No. Most students doing languages have very varied backgrounds, and as long as you have the grades, it's perfectly fine. Having an essay-based A-Level might have helped a little though, as you'll be doing a lot of research and writing at university, but your combination isn't particularly strange. I've had coursemates who'd done Dance, General Studies and Spanish at A-Level do a degree in Russian!



Not many universities in the UK offer Arabic, so I'd look at St Andrews and Edinburgh if you're interested in Scotland, Durham, Leeds, Manchester, Oxford, Cambridge, SOAS, and Exeter. I'm fairly sure they all offer Arabic and Spanish.

That said, when choosing your degree, pay attention to where you can go during your year abroad, and how you can split your year (some universities will only allow you to spend a summer in a Spanish-speaking country, which could be damaging). Look at the modules on offer to see what you can do or not (St Andrews, Leeds, Manchester and Exeter have politics modules, but you won't get that at Oxford, for example), and try and visit the place, because you want to find a place where you'll enjoy living and studying!
Thank you so much for your reply, its really helpful!! I know that of course there would be a huge difference depending on the amount of work you put in, but if i put lots of effort in throughout the whole course just roughly would level could reach - i know you wouldnt be fluent but would it still be very basic, or quite advanced - i literally have no idea!!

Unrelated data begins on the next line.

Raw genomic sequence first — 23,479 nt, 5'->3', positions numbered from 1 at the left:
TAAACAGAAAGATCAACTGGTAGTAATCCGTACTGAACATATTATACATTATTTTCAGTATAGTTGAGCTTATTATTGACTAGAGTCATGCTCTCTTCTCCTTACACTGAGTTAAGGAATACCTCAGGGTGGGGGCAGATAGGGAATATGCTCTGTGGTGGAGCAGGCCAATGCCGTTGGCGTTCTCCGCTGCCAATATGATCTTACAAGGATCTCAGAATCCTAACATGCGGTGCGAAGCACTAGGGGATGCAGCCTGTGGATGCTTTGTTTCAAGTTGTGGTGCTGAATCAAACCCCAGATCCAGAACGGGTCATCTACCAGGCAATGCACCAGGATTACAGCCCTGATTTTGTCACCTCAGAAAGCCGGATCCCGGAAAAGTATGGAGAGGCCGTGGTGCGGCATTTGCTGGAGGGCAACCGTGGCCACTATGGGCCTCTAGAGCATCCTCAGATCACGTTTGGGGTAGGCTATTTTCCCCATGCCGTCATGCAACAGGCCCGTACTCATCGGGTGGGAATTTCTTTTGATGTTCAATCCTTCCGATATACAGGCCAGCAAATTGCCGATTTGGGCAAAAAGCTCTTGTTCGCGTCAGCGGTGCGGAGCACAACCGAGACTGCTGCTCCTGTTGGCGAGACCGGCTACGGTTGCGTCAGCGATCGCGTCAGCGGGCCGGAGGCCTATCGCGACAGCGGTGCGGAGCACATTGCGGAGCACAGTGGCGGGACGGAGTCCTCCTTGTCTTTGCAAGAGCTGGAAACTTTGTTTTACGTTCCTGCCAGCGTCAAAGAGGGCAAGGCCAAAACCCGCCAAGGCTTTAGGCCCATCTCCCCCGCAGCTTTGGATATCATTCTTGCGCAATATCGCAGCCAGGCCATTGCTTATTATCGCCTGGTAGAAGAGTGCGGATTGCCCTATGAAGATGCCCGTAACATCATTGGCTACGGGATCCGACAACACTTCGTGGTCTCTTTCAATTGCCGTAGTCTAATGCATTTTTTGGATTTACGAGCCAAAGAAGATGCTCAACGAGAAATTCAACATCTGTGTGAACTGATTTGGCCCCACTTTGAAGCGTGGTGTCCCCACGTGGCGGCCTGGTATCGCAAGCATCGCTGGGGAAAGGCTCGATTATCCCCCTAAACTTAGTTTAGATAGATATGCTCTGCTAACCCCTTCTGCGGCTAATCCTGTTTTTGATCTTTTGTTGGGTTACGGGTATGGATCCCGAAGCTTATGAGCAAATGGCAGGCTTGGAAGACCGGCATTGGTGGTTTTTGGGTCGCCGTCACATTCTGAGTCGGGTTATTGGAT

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Anatheme
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(Original post by maya_fooks)
Thank you so much for your reply, its really helpful!! I know that of course there would be a huge difference depending on the amount of work you put in, but if i put lots of effort in throughout the whole course just roughly would level could reach - i know you wouldnt be fluent but would it still be very basic, or quite advanced - i literally have no idea!!
Probably a solid intermediate/advanced level, where you can deal with most situations but probably not go into too much details, haha. Something like B2/C1 I reckon?
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Calllu-m
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I currently study Arabic and IR at St. Andrews so if you have any questions about the course, let me know
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maya_fooks
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(Original post by Anatheme)
Probably a solid intermediate/advanced level, where you can deal with most situations but probably not go into too much details, haha. Something like B2/C1 I reckon?